Feibusch served as a solder in the trenches on the Russian Front from 1916 to 1918. He began studying medicine in Munich, but then moved to the Academy of Fine Arts in Berlin in 1920, where he studied under Karl Hofer and became his master student. He travelled to Italy from 1921 to 1923 in order to study. He then stayed in Paris from 1923 to 1924 to study with Othon Friesz and André Lhote, and participated there in exhibitions of the Salon d’Automne and the Salon des Indépendants. Feibusch returned to Frankfurt am Main in 1925, and became a member of the Frankfurt Artists’ Association. In 1931, he was awarded the Great State Prize for painting. In 1933, Feibusch went into exile, emigrating to London.
He married Sidonie Cramer in 1935 and joined the London Group. But in Germany, his paintings were denounced, confiscated and destroyed. One of his paintings was confiscated from the City Gallery in Frankfurt am Main, and was shown in the “Degenerate Art” exhibition in 1937 in Munich. In England, Feibusch participated in the exhibition Twentieth-Century German Art in 1938. In Britain, Feibusch became one of the most important mural artists for churches, cathedrals and synagogues. In 1938, he was made a British citizen; his German citizenship was annulled in 1939. In 1946, after the Second World War, Feibusch published a book entitled Mural Paintings, a theoretical work about the formal rules and techniques of mural painting.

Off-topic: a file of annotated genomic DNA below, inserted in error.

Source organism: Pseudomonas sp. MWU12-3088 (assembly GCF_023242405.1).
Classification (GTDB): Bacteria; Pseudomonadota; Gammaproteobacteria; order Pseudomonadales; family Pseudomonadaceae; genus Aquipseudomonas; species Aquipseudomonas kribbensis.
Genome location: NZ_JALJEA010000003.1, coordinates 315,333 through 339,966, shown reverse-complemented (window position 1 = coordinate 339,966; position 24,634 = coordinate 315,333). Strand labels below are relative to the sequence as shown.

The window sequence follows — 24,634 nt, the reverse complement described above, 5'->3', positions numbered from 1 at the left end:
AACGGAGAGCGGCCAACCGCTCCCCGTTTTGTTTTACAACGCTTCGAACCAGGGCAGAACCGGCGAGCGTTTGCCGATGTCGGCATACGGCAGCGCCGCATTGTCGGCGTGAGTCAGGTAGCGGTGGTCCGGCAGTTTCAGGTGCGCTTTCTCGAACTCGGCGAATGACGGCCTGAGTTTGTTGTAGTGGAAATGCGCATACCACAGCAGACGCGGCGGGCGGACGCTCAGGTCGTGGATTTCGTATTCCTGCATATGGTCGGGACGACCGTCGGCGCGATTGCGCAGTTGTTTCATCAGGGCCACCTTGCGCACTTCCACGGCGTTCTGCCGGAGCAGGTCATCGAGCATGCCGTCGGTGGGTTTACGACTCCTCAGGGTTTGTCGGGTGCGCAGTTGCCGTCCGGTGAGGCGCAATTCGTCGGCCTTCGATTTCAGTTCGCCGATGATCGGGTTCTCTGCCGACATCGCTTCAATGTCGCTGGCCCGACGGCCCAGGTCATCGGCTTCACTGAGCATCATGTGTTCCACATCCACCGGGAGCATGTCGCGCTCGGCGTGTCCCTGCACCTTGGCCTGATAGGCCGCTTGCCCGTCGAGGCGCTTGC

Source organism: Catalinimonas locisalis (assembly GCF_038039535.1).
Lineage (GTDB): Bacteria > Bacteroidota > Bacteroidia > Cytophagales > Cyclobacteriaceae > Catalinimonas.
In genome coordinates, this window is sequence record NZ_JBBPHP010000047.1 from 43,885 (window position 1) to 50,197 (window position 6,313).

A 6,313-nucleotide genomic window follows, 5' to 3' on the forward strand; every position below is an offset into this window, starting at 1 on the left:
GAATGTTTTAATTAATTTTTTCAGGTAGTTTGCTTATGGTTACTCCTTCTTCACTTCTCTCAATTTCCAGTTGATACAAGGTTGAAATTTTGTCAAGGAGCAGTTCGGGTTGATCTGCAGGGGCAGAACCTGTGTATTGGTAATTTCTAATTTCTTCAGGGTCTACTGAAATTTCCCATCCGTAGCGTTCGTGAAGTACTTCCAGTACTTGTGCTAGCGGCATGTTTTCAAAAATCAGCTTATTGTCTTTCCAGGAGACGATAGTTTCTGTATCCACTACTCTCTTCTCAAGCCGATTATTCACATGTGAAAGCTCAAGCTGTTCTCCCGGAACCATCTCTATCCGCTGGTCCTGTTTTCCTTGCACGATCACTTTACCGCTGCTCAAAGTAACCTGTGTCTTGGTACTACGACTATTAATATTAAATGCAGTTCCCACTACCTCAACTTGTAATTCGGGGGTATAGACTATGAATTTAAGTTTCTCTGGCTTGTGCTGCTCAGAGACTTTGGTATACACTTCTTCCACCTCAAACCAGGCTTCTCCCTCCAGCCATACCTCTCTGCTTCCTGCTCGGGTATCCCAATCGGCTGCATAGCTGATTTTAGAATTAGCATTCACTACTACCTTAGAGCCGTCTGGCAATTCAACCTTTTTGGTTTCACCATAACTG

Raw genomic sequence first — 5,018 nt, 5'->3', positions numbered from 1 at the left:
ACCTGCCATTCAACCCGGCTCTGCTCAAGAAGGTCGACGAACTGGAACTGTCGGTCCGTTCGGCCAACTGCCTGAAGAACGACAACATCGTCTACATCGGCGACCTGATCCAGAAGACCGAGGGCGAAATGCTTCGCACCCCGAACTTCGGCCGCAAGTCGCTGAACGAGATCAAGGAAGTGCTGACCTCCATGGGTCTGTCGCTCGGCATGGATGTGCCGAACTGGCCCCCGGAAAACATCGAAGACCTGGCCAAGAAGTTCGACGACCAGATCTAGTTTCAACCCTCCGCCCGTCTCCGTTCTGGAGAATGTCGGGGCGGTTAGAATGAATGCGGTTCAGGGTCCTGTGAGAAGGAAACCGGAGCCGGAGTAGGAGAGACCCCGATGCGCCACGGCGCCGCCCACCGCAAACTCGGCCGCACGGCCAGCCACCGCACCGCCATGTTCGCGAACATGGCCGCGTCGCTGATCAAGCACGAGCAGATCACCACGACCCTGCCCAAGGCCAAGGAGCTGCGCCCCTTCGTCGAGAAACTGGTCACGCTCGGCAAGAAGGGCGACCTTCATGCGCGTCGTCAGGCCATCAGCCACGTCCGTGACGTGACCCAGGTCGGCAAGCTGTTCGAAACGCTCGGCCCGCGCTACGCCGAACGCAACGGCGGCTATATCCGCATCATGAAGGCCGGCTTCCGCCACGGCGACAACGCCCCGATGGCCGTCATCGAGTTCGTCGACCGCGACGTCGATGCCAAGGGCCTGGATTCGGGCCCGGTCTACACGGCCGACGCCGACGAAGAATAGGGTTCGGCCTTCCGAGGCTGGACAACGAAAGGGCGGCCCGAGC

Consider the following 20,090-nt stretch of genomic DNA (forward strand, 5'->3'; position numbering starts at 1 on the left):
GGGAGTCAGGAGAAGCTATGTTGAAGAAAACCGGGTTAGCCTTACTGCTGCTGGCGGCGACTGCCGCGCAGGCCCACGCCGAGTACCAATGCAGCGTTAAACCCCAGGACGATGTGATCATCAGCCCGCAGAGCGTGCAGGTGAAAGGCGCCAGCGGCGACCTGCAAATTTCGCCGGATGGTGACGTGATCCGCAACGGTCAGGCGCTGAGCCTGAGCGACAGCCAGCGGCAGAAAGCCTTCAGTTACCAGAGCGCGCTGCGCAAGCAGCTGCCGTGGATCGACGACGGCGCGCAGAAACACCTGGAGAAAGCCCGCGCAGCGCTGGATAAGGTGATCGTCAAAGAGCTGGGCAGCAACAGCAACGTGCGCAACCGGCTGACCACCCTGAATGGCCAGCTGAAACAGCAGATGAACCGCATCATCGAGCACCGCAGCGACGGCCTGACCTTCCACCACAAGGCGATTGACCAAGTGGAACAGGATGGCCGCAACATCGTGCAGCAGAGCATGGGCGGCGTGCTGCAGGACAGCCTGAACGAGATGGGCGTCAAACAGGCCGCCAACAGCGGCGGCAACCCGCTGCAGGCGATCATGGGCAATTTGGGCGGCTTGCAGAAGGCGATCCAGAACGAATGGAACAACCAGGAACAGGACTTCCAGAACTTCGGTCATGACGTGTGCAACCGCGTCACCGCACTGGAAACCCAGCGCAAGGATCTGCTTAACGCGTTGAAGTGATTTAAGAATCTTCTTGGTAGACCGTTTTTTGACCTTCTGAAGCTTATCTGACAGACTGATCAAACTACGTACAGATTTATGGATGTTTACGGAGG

In 1967, the Federal Republic of Germany awarded him A First Class Cross of Merit. Feibusch went partially blind, and so turned to sculpting instead. In 1985, he was awarded an honorary doctorate by the Archbishop of Canterbury, and in 1989 he was presented with the Grand Cross of Merit by the Federal Republic of Germany.